Touch ID used to unlock your iPhone by scanning your finger (or thumb) prints. The Touch ID sensor sits in the home button of the iPhone 5s and iPhone 6 (and soon the new iPad if rumours are to be believed). With Touch ID set up you can unlock your iPhone just by placing a finger or thumb against the home button of Apple device.
You can also make purchases from the App Store without entering your App Store passcode, just tap your finger against the Home Button. Touch ID was always a cool feature, but it’s recently become far more useful thanks to iOS 8. In the latest version of Apple’s iPhone operating system developers can integrate Touch ID into their apps: using the Touch ID feature to allow access to an app, and its contents. This is a godsend for apps that contain sensitive information, such as your banking details or personal data. Using Touch ID enables you to boost the security across your iPhone, and still quickly access different apps.
In this feature we’re going to look at how to set up Touch ID, and how to use it to unlock the iPhone and using Touch ID with new apps.
How to set up Touch ID on an iPhone accurately
Setting up Touch ID on an iPhone couldn’t be easier. It’s typically set up for one finger or thumb during the initial start up process. If you own an iPhone 5s or iPhone 6 the iPhone will ask to scan one finger if you say yes to setting up a Passcode.
If you said no to setting up a Passcode (many people find entering the four-digit code annoying) then we suggest you quickly change your mind and set up Touch ID in the settings. Follow these instructions to set up Touch ID:
- Tap Settings > Touch ID & Passcode and Turn Passcode On.
- Enter and Reenter a four-digit code. Make sure it’s something you can remember, but not something another person will guess (such as your birthday).
- Set iPhone Unlock to On. A Touch ID screen will appear.
- Place the thumb or finger that you use most frequently against the Home Button. Do not depress the Home Button: rest the finger against the Home Button with pushing it.
- Place Your Finger. The iPhone will buzz and a new screen appears called Place Your Finger. Now repeatedly lift and place the middle of the finger or thumb on the Home Button. You may be asked to slightly move your finger or thumb (but generally aim for the middle of your fingerprint) Each time you tap your finger to the phone the thumb graphic in the middle of the screen fills up in red (signifying that the thumb is being scanned).
- Adjust Your Grip. When you have scanned your eight times a new window appears called Adjust Your Grip. The next window is called Adjust Your Grip and is used to scan the edge of the thumb, or finger. This helps improve the accuracy of the Touch ID sensor. Tap Continue.
- Now tap the inside of your finger or thumb that normally rests against the Touch ID sensor. If tapping your thumb on your right hand, for example, tap the inside left part of the thumb. If tapping a finger tap the forward part (just underneath the nail). Tap this same spot repeatedly until Touch ID has scanned it.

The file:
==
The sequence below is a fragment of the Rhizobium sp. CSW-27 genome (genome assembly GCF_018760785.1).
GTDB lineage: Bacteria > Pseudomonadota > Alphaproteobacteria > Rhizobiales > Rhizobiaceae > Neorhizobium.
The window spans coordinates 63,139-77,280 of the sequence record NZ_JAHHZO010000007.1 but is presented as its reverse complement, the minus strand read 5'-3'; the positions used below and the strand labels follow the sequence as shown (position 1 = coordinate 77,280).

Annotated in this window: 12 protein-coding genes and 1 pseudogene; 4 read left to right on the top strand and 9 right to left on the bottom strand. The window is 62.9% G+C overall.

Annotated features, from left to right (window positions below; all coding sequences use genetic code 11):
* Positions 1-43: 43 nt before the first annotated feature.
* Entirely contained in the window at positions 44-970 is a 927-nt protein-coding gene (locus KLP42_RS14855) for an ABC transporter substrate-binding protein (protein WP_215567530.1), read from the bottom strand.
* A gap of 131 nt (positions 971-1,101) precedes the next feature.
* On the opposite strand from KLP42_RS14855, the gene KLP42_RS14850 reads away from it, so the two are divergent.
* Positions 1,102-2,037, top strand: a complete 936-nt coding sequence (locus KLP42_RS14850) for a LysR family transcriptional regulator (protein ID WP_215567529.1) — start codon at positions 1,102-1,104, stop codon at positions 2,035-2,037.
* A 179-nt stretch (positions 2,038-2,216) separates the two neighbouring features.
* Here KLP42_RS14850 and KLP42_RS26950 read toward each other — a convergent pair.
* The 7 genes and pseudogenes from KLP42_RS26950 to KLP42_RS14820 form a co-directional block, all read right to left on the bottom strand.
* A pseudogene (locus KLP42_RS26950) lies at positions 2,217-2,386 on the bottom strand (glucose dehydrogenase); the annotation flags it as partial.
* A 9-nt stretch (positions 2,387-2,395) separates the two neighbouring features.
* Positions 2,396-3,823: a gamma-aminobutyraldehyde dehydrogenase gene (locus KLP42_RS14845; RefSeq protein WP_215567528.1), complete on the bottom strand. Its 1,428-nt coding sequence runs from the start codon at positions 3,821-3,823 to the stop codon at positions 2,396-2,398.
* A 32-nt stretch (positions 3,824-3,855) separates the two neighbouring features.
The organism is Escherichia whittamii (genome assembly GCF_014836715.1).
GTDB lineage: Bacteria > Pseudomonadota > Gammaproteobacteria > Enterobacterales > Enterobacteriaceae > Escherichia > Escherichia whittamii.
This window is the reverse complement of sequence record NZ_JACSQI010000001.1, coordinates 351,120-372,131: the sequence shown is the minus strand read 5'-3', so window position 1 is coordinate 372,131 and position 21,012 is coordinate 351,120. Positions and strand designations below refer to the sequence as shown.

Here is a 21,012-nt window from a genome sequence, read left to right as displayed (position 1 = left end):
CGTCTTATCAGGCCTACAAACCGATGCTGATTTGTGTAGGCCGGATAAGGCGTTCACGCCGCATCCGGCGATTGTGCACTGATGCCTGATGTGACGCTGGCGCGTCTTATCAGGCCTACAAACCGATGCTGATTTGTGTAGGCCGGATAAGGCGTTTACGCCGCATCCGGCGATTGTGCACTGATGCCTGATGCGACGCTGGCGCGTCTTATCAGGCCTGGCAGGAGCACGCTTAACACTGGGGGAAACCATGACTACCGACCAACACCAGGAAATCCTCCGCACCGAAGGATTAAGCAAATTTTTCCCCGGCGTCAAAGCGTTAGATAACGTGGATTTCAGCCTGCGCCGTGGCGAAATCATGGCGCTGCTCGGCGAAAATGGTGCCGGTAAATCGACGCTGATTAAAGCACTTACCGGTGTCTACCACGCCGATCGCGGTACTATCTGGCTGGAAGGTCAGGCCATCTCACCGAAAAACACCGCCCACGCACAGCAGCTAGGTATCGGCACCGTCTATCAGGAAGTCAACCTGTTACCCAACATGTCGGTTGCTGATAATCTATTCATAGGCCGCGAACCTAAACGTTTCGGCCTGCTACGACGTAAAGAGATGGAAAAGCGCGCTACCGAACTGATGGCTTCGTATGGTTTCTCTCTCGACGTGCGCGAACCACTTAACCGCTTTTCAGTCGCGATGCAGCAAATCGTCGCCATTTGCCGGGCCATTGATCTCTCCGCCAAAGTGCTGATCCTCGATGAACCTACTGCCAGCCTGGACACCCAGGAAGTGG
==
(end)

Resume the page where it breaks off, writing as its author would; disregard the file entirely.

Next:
That’s how to set up Touch ID accurately. Touch ID is also activated for iTunes & App Store, but you can deselect this option in the Touch ID & Passcode settings. We find it handy to be able to download apps without having to enter the Apple Store password each time.
Add five fingers to Touch ID
Once you have set up Touch ID it is best to add multiple fingers. This enables you to access Touch ID using different hands, and when holding or tapping the phone on a surface. You can add up to five fingers using Touch ID, we usually add both thumbs and the index and middle finger on our dominant hand, and index finger on our non-dominant hand.
Here’s how to add more fingers to Touch ID:
- Tap Settings > Touch ID & Passcode and Add a Fingerprint
- Place your finger repeatedly on the Touch ID sensor.
- Place the edge of your finger repeatedly on the Touch ID sensor.
Now repeat this process for up to five of your fingers.
How to use Touch ID in apps
Touch ID now works with a range of different apps. You do not scan your finger into the apps again, instead they access the Touch ID system which authorises your finger. There are a few apps that support Touch ID, and most of them do so to enable you to access the app (and its data). Many apps also request a four digit unlock code, which can be different to the main unlock code on your iPhone.
This provides a second layer of support, with your iPhone requiring finger access to unlock and then the app requesting further authorisation to work.
On 18 May 2016 Apple secretly released an update for Touch ID, meaning you'll need to enter your passcode if your iPhone hasn't been unlocked for six days or if it hasn't been unlocked through Touch ID in the last eight hours.
You will still need a passcode, if your iPhone has been restarted, not unlocked for the last 48 hours, been locked by the Find My iPhone program, had a new fingerprint added or have had five unsuccessful Touch ID attempts.
This new update means a passcode will have to be used more often. This is done for your security, whilst others believe it's because of Apple's stance on privacy versus the US government, whereby a passcode protects your rights of sharing information, and biometric access doesn't protect you from incrimination.
Can developers scan my fingerprint?
No. Your fingerprint is stored at all times in a separate part of the iPhone processor, known as the Secure Enclave. Apple can’t get at your fingerprint, third-party developers cannot get at your fingerprint and as far as we know no hackers have managed to extract a fingerprint from the Secure Enclave (theoretically they shouldn’t be able to ever get at your fingerprint). According to Apple – even they cannot get past your passcode (even if the US government hands them a warrant). Your fingerprint is secure.